The broken windows election

Boudin’s defeat will likely be seen as part of a broader backlash against criminal justice progressivism—one that has installed Democratic New York City mayor Eric Adams in Gracie Mansion, put moderate Rick Caruso neck and neck with far-left Karen Bass for the mayoralty of Los Angeles, and produced an about-face from municipal Democrats across the country. This backlash is a response to surging violent crime rates, which spiked in the wake of the “Defund the Police” movement and has driven the homicide rate to record highs.

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Though this movement is doubtless part of Boudin’s loss, Tuesday’s results tell us something else. Specifically, San Francisco voters were responding not so much to violent crime—with which the city has struggled less than others—as to disorder, which has become rampant. Boudin’s now-former jurisdiction has become infamous for rapidly growing homelessness, public defecation, and organized shoplifting which has shuttered some retailers. The situation has become so hostile that numerous companies have decamped to redder states, citing relative quality of life.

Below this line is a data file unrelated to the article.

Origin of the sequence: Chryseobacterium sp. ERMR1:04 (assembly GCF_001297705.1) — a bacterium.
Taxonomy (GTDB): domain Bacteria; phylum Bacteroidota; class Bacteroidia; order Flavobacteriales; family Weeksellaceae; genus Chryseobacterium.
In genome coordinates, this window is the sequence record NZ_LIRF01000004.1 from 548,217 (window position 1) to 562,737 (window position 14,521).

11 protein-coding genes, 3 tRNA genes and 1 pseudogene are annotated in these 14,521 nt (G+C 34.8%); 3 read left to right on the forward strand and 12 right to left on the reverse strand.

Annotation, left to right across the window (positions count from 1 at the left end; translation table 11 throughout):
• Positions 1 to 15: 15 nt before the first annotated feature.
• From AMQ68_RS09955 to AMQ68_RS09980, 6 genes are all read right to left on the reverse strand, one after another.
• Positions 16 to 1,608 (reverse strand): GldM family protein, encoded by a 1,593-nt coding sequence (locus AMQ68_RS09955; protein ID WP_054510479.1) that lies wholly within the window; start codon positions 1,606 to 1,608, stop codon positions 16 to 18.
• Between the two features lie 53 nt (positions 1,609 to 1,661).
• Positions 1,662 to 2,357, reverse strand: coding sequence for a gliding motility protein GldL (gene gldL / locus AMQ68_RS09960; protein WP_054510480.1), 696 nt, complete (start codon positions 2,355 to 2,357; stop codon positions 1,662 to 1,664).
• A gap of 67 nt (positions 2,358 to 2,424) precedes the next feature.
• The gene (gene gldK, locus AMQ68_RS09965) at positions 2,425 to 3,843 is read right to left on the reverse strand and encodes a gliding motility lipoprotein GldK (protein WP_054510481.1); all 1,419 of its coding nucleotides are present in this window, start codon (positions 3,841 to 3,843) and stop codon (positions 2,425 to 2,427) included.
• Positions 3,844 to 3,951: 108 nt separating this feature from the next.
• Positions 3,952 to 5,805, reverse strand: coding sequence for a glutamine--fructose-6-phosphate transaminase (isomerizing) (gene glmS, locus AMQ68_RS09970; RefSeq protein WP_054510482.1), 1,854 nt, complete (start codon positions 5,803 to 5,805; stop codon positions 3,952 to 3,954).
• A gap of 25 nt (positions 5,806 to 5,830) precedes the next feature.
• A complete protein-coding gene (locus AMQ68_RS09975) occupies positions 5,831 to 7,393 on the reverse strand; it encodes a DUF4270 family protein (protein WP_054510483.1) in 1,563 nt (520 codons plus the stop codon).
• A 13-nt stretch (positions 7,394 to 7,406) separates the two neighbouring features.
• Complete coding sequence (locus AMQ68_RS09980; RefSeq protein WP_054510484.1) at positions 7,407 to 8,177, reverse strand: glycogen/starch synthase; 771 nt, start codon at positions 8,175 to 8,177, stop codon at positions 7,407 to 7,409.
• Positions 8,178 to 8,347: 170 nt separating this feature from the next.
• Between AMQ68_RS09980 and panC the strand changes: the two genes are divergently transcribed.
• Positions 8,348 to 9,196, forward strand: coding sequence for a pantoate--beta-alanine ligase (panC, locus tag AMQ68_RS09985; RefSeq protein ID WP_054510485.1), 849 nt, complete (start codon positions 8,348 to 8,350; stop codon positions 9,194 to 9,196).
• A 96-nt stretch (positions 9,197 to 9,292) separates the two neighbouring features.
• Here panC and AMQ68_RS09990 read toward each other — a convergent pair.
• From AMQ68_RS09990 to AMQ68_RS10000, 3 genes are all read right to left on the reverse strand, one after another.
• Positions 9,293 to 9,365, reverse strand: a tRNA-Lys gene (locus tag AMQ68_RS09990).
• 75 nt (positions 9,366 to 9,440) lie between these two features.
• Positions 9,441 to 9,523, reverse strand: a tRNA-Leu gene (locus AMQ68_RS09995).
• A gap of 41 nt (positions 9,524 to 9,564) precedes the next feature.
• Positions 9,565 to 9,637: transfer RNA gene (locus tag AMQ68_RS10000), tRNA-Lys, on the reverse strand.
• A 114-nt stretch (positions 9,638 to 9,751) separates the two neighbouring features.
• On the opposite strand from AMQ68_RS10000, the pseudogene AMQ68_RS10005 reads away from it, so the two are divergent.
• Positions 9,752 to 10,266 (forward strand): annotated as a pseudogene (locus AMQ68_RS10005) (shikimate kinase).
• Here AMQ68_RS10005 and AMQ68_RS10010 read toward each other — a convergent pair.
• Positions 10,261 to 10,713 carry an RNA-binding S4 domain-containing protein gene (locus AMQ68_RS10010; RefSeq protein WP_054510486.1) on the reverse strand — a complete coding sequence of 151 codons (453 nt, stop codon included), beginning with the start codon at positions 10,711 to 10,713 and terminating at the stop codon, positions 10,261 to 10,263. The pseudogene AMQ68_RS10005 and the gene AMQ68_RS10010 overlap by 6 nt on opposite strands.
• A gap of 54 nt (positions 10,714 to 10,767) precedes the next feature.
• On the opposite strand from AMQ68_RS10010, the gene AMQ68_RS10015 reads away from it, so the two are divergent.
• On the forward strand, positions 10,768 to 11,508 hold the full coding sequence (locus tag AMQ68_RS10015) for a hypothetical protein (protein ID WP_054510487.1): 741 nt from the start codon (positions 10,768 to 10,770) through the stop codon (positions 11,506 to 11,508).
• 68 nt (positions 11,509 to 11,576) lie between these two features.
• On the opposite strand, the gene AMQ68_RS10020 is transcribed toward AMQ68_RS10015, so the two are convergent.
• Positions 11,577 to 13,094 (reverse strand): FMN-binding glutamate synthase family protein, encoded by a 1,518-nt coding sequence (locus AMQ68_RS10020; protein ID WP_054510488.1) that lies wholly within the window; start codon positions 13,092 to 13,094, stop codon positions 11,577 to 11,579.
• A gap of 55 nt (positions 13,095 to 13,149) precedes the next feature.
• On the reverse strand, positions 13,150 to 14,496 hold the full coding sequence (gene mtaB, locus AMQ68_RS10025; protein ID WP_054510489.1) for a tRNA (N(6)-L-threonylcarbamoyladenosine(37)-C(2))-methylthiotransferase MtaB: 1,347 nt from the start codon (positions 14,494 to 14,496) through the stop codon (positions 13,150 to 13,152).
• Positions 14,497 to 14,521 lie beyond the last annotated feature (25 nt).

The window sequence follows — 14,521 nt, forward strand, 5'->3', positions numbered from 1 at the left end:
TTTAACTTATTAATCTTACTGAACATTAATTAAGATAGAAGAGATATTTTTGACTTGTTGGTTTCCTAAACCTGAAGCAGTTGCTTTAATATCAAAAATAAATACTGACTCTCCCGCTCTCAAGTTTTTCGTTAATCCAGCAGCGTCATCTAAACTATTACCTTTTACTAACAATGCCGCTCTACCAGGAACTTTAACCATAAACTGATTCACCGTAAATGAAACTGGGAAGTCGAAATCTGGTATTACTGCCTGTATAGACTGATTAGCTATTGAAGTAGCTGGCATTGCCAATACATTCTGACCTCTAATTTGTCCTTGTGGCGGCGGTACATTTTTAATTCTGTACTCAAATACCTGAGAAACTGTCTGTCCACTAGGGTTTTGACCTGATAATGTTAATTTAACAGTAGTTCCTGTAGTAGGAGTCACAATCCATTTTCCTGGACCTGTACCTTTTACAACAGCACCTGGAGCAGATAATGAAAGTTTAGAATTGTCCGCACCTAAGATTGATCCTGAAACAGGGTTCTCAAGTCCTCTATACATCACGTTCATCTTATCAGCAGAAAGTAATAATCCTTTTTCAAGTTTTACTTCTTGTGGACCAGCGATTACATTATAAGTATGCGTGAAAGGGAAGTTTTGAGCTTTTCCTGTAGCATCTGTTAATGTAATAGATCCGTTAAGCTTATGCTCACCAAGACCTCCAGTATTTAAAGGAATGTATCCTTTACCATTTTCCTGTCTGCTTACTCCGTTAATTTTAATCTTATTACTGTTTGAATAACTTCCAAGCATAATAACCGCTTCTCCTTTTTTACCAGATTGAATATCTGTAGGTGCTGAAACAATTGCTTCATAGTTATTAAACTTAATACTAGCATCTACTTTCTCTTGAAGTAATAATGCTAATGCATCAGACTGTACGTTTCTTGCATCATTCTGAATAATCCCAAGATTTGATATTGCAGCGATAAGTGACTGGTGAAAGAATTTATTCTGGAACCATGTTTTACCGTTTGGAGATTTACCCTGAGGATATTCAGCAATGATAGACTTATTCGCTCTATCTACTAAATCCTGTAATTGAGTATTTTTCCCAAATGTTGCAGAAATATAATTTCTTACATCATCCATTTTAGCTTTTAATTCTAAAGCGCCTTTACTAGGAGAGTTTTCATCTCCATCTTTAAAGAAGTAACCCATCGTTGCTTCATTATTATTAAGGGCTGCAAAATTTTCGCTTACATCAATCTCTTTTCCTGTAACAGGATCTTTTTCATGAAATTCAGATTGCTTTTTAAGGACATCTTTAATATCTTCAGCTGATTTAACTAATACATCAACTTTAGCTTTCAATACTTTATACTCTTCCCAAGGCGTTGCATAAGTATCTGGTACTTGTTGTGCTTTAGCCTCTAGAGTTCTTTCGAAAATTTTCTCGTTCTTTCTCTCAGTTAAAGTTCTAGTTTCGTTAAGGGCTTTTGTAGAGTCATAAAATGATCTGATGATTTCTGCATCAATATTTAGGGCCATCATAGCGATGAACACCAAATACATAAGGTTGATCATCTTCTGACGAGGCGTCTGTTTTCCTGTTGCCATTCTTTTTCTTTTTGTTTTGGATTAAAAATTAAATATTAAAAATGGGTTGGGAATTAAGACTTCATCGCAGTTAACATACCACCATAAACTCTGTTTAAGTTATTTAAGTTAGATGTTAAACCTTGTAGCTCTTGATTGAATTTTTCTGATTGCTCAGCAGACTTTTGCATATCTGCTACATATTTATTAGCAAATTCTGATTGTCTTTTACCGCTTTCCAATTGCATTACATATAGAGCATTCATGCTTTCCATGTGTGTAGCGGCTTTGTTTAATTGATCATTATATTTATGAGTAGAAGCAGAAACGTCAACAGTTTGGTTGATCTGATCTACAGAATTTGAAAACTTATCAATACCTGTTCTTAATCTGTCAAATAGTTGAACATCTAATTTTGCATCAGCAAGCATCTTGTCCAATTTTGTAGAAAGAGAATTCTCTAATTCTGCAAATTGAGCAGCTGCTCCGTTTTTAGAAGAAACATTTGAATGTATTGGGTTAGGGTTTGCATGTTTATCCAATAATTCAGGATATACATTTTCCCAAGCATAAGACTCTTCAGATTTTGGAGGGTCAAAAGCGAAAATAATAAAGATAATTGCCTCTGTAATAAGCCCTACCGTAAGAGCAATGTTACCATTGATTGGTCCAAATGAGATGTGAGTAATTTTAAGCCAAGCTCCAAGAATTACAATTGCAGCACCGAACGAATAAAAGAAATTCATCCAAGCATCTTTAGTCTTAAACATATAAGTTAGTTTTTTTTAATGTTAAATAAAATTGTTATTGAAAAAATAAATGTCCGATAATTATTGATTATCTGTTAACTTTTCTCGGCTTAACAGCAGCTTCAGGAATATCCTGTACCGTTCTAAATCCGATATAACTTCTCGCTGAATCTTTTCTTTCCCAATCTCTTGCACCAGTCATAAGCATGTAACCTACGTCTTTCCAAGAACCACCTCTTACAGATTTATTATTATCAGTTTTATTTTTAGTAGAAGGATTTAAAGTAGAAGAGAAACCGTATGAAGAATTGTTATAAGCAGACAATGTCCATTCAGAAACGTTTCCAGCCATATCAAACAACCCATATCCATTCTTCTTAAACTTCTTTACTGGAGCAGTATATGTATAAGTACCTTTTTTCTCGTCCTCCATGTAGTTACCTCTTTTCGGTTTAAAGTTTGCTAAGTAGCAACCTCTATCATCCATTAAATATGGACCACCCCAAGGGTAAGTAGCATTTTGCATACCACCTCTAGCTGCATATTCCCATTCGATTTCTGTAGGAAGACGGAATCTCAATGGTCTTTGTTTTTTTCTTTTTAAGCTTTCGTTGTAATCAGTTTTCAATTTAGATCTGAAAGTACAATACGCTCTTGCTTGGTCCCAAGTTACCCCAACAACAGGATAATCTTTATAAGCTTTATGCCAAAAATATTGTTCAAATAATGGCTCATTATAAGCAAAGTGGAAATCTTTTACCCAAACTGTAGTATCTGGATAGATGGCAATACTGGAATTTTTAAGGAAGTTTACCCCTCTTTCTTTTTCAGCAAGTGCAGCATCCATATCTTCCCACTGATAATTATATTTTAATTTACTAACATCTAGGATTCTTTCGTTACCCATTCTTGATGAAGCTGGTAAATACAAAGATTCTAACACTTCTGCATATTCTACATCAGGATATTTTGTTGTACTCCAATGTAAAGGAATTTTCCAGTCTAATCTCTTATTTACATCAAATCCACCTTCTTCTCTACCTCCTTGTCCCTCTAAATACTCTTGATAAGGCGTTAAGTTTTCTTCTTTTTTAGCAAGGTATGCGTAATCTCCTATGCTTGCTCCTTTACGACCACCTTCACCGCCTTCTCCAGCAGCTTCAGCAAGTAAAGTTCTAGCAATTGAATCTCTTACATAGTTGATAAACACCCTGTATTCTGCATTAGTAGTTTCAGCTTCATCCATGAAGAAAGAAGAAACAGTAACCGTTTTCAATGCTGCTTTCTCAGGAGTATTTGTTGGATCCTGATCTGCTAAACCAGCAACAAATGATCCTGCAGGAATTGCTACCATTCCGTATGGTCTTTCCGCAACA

Boudin, however, long maintained that he had no role in addressing such issues. If Boudin’s brand of progressivism sets itself against the idea of addressing “broken windows” problems, then his recall is decisive evidence that the public still wants them fixed.

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